[Editor’s Note: The following interview contains spoilers for “Losing Alice,” including the end.]
When filming the second-to-last episode of “Losing Alice,” writer-director Sigal Avin faced a challenge. Not only did the episode feature an extended sequence that required emotional vulnerability from everyone involved, but also in that moment Avin was a director directing a fictional director directing.
Buried within an incredibly focused and layered enterprise, on the most basic level possible Avin had to figure out how to differentiate herself from her filmmaker character Alice (Ayelet Zurer). Avin couldn’t even call “cut!” — that was in Alice’s dialogue, a cue for David (Gal Toren) and Sophie (Lihi Kornowski) to show their frustration.
“We had a code. I would yell ‘Chips!’ if I really wanted to cut, if it was Sigal wanting to cut the scene or just yelling ‘Cut’ so that they would know when to explode,” Avin said. “Those scenes were actually a bit of a mindfuck. It was crazy, at a certain point it was it was me with the headphones looking into the monitor and Ayelet’s there with the headphones looking at the monitor.”
Finding ways for everyone to wrap their heads around the material and become comfortable with it was something of a necessity to make “Losing Alice” the intricate show that it became. Block shooting at different locations with limited availability meant that some sequences that would ideally come after weeks of getting to build up an on-camera relationship instead came early on in the process.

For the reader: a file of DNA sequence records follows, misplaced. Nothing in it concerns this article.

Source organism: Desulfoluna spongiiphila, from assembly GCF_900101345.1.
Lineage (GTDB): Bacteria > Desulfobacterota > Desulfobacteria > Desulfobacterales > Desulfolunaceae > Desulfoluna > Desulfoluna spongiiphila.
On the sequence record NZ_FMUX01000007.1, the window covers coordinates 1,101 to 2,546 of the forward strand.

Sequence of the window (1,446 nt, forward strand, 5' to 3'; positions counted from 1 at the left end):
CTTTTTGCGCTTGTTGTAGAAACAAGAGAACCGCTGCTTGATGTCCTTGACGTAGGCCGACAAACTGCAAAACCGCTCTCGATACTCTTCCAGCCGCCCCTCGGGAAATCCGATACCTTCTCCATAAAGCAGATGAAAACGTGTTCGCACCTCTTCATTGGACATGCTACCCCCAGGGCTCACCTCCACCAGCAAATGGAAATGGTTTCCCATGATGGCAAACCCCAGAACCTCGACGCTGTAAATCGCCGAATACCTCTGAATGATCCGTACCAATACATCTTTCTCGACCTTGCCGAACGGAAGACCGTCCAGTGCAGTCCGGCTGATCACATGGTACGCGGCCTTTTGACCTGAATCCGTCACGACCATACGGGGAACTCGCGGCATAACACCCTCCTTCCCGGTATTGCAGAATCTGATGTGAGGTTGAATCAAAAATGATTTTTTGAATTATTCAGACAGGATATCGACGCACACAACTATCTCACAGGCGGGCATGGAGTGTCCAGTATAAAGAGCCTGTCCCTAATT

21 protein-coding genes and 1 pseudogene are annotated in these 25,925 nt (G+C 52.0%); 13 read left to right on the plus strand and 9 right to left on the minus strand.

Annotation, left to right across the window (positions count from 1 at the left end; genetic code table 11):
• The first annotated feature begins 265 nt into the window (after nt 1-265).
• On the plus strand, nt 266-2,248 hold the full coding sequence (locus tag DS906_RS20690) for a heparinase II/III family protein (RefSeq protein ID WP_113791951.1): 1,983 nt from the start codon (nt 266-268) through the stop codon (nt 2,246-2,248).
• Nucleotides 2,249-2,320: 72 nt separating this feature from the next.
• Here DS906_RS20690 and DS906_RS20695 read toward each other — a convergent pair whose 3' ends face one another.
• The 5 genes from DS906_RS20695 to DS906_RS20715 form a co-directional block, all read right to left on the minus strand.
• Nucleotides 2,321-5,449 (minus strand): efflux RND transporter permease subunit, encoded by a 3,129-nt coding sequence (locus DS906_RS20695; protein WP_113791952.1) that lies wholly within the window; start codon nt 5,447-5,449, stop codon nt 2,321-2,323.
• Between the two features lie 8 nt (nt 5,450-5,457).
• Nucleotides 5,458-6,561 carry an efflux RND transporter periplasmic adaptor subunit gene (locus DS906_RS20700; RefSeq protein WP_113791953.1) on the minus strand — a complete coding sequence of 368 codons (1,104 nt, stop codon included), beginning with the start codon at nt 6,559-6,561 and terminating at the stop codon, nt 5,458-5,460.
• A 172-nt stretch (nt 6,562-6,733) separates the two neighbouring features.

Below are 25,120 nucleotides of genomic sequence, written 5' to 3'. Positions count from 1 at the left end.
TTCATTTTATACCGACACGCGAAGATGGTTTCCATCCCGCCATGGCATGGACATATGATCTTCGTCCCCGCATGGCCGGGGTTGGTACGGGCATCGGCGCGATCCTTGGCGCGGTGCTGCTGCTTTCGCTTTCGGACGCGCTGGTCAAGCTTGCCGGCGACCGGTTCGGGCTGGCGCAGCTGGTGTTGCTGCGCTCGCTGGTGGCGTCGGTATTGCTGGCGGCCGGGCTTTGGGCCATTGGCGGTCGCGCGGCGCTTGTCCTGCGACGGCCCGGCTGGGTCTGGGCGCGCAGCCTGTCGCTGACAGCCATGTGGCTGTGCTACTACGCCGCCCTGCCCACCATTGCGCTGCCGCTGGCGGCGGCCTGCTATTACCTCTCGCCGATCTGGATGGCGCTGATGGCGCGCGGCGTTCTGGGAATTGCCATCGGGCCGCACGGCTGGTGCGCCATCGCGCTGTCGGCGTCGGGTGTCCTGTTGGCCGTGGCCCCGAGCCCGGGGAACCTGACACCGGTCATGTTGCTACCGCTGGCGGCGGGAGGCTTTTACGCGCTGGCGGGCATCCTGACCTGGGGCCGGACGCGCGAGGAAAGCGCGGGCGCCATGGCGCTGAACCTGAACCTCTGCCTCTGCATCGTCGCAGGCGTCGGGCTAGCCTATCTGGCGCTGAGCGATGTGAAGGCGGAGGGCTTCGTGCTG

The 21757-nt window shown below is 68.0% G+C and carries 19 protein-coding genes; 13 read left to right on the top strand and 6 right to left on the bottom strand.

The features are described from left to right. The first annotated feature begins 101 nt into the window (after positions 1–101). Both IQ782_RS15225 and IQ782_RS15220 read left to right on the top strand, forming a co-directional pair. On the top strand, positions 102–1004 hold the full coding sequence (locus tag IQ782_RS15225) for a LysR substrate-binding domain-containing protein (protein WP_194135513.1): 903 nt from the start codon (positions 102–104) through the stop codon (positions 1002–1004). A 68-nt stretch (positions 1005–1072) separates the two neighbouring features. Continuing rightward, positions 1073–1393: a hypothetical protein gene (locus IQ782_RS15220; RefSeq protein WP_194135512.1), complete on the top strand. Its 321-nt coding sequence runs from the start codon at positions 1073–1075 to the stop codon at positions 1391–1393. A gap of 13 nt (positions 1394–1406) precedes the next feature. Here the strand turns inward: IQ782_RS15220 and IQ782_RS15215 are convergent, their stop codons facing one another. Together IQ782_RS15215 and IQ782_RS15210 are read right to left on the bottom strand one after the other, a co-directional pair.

“We actually ended up shooting first week in Alice and David’s bedroom. What we did was try to really trust each other and get to understand each other and get to know each other through rehearsals,” Avin said. “It’s pretty intense because you can find yourself doing the scene from Episode 2 in the bedroom and an hour after that, the breakup scene from Episode 7, and then going back to, to a scene from Episode 1, all in the bedroom. You really have to understand the tone and energy of exactly where the actors are supposed to be story-wise, without really going through it yet.”
In addition to rehearsals before going into filming, Avin had extensive conversations with performers about unpacking the blurry lines between reality and fiction that this show plays with so well. She also had ways to make sure that everyone was on the literal same page by going directly to the script’s scene descriptions.
“Ayelet and Lihi, they would like to close their eyes and listen and have me read it to them. I put a lot into the scene descriptions, because it’s also important for me, in my head,” Avin said. “The end of Episode 7, Alice comes out of the room, and she’s kind of shattered and can’t understand if she’s crying or if she’s laughing. That whole description was written in there. One of the people that was reading the scripts said that there’s no actor that will ever be able to do this. But Ayelet nailed it. I think that’s one of my most favorite scenes.”
Focusing on the words also went hand in hand with connecting emotionally with the tone of any given scene. The swirling emotions of desire, and frustration, and catharsis — and even fear — meant that zeroing in on the right combination came from the on-set atmosphere. When blocking scenes, Avin would often put on music that she felt embodied the right mixture for whatever was about to play out.